HERB, another of Srinivasa’s robots, is not quite as tall as most human adults. He has two long multi-jointed arms with three-fingered hands and he rolls around on wheels. One day he could be unloading a dishwasher or cracking open an Oreo and another he may be performing in some sci-fi movie or TV show. In March, the robot butler made an appearance on the “The X-Files” as a worker at a sushi restaurant. The episode’s theme was technology turning on people. When Mulder decides not to leave a tip, the automated restaurant and the tech outside—smartphones, drones and even a home security system—retaliate.
“Either we become aware that Earth is the only home for life in the universe or that there’s some galactic society out there and we probably want to be a part of it.”
Rory Barnes, astronomy assistant professor
As a kid in Tucson, where he discovered a love for the night sky, Barnes watched “Star Trek.” He found the show more entertaining than inspiring. He admits that though he has spent his academic life steeped in science, he isn’t much one for science fiction. “My tastes tended toward real science,” he admits.
But he has so much in common with the show—which is all about exploring “strange, new words” and seeking out “new life.” Barnes’ specialty is exoplanets—planets in far away solar systems that might support life, long the subject of sci-fi writers like Edgar Rice Burroughs, whose Mars (also known as Barsoom) was home to a Martian race, and Frank Herbert (a Tacoma native who attended the UW for a time) whose “Dune” planet of Arrakis was covered in desert. Only for Barnes, life out there in the universe is now far more likely than those writers could have known.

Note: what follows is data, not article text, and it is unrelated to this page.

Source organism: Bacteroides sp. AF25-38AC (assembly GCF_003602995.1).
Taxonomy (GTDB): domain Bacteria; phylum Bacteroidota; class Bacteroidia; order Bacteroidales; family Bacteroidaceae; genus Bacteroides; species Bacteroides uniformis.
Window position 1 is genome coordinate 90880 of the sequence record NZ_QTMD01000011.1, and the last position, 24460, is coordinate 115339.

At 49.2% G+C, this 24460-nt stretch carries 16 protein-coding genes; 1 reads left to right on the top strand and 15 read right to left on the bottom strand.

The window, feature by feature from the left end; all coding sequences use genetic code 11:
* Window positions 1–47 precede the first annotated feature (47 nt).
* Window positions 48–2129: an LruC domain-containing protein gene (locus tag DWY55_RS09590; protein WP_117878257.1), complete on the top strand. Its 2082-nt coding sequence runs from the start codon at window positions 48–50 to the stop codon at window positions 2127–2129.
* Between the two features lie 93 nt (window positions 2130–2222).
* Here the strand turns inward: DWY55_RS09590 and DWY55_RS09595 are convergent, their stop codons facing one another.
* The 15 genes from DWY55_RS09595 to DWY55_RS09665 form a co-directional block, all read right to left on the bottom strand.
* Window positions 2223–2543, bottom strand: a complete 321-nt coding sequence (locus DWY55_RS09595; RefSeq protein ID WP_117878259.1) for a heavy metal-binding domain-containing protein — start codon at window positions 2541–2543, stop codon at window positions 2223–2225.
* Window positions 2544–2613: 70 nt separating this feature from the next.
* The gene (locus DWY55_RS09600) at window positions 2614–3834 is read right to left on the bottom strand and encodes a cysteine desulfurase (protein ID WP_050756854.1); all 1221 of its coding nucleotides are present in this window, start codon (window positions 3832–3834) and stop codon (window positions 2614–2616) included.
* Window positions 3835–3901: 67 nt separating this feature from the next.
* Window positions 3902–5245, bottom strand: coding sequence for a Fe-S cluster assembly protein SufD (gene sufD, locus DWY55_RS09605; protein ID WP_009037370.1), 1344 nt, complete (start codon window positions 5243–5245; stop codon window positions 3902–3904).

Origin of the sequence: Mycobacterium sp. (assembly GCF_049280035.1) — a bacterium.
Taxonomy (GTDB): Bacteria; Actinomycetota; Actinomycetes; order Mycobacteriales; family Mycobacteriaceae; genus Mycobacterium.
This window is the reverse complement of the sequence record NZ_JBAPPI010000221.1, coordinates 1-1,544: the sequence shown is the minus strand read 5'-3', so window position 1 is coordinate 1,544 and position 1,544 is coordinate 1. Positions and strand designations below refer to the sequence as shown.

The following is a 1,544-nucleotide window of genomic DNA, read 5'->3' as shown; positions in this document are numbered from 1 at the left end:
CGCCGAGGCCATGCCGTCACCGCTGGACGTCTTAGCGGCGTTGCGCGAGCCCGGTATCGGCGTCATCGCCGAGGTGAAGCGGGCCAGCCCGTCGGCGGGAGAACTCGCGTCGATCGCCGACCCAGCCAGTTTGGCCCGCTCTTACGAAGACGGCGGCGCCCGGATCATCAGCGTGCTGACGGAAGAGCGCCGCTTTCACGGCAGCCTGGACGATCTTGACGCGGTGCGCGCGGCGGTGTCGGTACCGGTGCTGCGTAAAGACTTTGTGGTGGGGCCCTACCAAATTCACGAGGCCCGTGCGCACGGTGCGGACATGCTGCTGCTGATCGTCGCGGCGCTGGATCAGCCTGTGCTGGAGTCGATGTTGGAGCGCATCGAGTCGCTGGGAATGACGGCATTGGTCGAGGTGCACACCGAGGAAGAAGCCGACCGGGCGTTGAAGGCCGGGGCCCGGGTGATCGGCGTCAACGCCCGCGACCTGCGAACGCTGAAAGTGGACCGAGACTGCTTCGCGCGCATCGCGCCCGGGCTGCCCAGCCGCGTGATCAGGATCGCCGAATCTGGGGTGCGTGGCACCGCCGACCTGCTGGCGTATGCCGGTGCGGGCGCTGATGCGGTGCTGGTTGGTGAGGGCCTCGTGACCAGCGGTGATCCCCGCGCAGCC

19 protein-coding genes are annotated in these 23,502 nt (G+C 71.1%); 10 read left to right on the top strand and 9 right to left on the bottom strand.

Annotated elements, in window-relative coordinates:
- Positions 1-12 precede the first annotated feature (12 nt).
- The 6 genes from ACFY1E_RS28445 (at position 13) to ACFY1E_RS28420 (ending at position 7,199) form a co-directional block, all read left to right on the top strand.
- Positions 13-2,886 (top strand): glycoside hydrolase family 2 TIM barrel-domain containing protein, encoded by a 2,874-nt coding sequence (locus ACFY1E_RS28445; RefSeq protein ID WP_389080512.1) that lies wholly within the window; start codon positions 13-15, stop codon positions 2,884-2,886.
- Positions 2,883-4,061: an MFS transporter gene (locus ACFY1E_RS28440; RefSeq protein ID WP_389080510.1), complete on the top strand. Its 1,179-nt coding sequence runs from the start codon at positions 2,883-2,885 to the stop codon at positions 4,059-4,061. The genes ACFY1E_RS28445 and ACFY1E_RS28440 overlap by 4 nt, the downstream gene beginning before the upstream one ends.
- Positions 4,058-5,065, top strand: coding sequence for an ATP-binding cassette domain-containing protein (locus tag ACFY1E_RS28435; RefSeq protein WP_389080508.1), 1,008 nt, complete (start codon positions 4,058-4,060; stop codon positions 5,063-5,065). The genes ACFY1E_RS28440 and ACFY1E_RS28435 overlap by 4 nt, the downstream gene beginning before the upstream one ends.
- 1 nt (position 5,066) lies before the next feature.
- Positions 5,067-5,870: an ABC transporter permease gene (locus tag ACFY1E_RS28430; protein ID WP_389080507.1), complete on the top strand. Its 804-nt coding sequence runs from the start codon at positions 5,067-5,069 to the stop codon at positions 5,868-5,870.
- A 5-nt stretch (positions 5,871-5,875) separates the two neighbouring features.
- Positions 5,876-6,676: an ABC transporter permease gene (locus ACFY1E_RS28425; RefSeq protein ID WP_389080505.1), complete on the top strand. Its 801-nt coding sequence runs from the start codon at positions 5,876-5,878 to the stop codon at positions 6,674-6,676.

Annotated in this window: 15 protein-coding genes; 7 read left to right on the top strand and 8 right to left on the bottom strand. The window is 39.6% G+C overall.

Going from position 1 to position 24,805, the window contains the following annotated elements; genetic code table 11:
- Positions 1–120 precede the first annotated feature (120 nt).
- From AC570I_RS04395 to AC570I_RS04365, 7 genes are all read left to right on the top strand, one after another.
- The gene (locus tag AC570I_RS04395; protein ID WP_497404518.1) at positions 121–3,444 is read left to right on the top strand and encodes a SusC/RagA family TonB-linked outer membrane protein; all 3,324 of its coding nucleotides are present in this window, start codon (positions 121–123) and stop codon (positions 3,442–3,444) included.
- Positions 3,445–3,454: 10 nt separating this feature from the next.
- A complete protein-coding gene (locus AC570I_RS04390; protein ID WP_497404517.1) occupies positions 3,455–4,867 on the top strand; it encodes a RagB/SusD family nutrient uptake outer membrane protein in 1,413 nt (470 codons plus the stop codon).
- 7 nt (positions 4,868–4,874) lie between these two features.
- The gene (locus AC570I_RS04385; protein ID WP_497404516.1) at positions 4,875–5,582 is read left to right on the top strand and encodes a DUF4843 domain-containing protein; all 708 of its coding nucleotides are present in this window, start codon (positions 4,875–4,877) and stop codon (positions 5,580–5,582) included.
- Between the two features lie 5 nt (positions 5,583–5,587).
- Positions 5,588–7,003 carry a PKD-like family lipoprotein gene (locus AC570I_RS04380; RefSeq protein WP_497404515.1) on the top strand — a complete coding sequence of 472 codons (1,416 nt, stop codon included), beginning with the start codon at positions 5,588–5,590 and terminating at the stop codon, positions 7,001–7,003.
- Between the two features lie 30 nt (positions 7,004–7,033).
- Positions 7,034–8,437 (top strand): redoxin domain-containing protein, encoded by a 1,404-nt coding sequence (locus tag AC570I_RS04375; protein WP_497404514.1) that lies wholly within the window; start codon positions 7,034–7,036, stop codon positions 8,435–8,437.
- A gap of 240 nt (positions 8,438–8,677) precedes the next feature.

Twenty-five years ago, we didn’t really know anything of planets outside our solar system, says Barnes. But then in 1995, the first exoplanet was discovered. It is now called a “hot Jupiter,” a gas giant with a short orbital period. “The planet, it turns out, was somewhat unusual. It was just that our technology finally allowed us to see it,” Barnes says. After that, the floodgates opened and thousands of potential exoplanets—including the one in orbit around 40 Eridani A—have been identified.
“We still don’t know if there are really any habitable worlds out there at all,” Barnes says. “But as Isaac Asimov said, either way, the answer to the question ‘Are we alone?’ is staggering,” he says. “Either we become aware that Earth is the only home for life in the universe or that there’s some galactic society out there and we probably want to be a part of it.”
Our interview over, I left the Physics and Astronomy Building and started down a long flight of stairs to 15th Avenue N.E. I chanced to look up at the view in front of me. There was the Space Needle. It was a trick of perspective, but it appeared to hover over the north end of Capitol Hill. I descended a few more steps, and it landed, disappearing into the neighborhood.